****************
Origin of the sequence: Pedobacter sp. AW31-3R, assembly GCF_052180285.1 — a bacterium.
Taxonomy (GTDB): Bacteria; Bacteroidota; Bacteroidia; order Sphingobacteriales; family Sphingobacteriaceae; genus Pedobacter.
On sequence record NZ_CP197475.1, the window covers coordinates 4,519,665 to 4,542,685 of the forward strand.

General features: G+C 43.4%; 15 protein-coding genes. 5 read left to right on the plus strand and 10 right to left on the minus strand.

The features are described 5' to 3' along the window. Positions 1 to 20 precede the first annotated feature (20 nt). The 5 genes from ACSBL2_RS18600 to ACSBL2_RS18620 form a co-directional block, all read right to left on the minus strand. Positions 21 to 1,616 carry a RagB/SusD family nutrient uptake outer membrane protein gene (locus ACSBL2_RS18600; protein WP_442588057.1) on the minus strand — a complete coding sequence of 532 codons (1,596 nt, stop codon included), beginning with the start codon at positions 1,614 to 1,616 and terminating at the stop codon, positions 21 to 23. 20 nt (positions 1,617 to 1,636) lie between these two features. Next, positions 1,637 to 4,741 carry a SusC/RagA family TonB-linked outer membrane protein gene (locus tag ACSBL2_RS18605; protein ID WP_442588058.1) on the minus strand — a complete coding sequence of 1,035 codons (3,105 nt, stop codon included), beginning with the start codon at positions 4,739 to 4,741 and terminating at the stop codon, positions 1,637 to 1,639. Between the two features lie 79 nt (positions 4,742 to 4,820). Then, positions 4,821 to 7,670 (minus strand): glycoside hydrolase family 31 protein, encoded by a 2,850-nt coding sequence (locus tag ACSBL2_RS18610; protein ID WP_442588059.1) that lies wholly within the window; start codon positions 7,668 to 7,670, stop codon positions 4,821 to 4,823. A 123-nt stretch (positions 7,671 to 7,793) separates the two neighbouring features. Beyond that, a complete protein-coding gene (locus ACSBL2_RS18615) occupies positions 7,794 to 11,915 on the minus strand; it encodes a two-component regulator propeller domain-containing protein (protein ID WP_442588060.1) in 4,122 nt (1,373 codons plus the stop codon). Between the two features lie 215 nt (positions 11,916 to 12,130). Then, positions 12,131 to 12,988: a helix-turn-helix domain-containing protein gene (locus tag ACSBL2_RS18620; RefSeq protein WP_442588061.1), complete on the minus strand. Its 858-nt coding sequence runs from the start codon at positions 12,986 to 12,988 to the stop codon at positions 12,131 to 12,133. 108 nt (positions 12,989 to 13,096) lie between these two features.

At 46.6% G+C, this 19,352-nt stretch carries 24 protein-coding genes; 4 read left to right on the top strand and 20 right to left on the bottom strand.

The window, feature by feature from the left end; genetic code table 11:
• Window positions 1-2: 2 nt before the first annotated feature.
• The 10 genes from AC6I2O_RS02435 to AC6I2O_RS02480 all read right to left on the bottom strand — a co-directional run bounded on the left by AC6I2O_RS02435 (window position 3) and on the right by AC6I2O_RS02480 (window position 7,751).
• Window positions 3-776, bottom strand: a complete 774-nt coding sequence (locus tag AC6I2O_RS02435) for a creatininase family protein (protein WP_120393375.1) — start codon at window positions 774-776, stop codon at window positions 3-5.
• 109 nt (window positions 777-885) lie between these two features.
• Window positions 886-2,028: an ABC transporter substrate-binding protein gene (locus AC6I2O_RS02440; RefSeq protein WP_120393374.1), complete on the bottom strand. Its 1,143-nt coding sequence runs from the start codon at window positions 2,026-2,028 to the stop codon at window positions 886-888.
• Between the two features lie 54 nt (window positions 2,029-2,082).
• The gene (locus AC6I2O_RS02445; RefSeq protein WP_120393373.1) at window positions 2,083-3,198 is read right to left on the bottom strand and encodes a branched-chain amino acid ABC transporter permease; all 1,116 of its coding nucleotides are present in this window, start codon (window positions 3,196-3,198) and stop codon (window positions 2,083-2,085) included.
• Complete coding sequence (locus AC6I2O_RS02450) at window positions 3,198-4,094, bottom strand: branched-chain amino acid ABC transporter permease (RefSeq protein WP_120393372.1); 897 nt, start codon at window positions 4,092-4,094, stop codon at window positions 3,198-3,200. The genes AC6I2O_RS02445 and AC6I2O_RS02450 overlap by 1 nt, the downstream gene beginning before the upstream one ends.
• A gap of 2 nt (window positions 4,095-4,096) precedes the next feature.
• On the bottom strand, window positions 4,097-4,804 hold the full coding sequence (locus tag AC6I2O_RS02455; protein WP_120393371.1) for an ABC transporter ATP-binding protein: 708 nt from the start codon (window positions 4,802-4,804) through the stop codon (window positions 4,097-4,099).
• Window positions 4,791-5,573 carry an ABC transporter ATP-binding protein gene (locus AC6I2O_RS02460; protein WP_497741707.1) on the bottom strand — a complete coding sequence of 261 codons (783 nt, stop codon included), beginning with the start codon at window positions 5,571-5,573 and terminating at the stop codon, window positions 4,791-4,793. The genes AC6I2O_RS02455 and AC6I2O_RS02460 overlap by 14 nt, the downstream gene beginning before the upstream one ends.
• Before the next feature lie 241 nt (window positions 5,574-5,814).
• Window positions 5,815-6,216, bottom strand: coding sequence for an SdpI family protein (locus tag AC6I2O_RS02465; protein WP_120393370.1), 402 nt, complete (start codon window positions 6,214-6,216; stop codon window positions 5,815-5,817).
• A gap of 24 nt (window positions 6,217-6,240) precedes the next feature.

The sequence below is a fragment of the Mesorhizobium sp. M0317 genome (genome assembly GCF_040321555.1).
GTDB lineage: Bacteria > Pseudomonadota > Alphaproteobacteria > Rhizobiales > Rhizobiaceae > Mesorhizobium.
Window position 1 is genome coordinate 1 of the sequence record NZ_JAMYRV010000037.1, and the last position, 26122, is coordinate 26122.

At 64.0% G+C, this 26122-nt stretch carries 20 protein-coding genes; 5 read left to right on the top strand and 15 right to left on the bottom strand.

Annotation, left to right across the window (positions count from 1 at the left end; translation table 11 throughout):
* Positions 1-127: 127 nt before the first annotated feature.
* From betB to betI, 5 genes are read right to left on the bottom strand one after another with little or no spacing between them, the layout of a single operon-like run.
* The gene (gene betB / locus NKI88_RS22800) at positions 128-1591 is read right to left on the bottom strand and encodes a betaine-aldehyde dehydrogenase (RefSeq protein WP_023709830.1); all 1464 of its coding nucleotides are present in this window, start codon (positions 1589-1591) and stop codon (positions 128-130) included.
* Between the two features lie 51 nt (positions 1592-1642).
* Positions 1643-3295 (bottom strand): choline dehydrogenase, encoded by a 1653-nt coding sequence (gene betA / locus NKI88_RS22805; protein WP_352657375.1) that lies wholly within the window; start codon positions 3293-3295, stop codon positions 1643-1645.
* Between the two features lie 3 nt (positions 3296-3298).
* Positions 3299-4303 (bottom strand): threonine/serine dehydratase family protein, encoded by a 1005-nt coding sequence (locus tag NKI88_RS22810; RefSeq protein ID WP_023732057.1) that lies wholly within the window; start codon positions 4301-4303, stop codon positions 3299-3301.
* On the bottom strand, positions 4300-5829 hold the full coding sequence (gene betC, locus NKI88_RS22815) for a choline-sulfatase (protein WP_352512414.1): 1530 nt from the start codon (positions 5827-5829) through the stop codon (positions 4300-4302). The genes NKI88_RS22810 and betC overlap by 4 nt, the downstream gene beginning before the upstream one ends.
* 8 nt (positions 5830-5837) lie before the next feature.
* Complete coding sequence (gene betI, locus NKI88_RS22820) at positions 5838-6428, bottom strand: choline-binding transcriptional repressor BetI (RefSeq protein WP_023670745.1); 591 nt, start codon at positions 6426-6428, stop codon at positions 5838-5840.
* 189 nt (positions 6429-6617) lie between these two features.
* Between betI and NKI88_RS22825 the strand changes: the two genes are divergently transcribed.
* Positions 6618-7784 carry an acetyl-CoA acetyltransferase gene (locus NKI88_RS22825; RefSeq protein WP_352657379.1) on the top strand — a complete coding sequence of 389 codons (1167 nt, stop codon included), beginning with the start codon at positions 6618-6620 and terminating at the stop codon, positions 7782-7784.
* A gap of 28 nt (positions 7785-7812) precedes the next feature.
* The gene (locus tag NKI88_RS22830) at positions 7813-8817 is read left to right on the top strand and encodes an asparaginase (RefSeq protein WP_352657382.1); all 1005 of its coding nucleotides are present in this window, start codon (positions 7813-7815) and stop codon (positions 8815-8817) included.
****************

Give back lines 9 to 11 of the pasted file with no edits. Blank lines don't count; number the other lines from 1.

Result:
• The 10 genes from AC6I2O_RS02435 to AC6I2O_RS02480 all read right to left on the bottom strand — a co-directional run bounded on the left by AC6I2O_RS02435 (window position 3) and on the right by AC6I2O_RS02480 (window position 7,751).
• Window positions 3-776, bottom strand: a complete 774-nt coding sequence (locus tag AC6I2O_RS02435) for a creatininase family protein (protein WP_120393375.1) — start codon at window positions 774-776, stop codon at window positions 3-5.
• 109 nt (window positions 777-885) lie between these two features.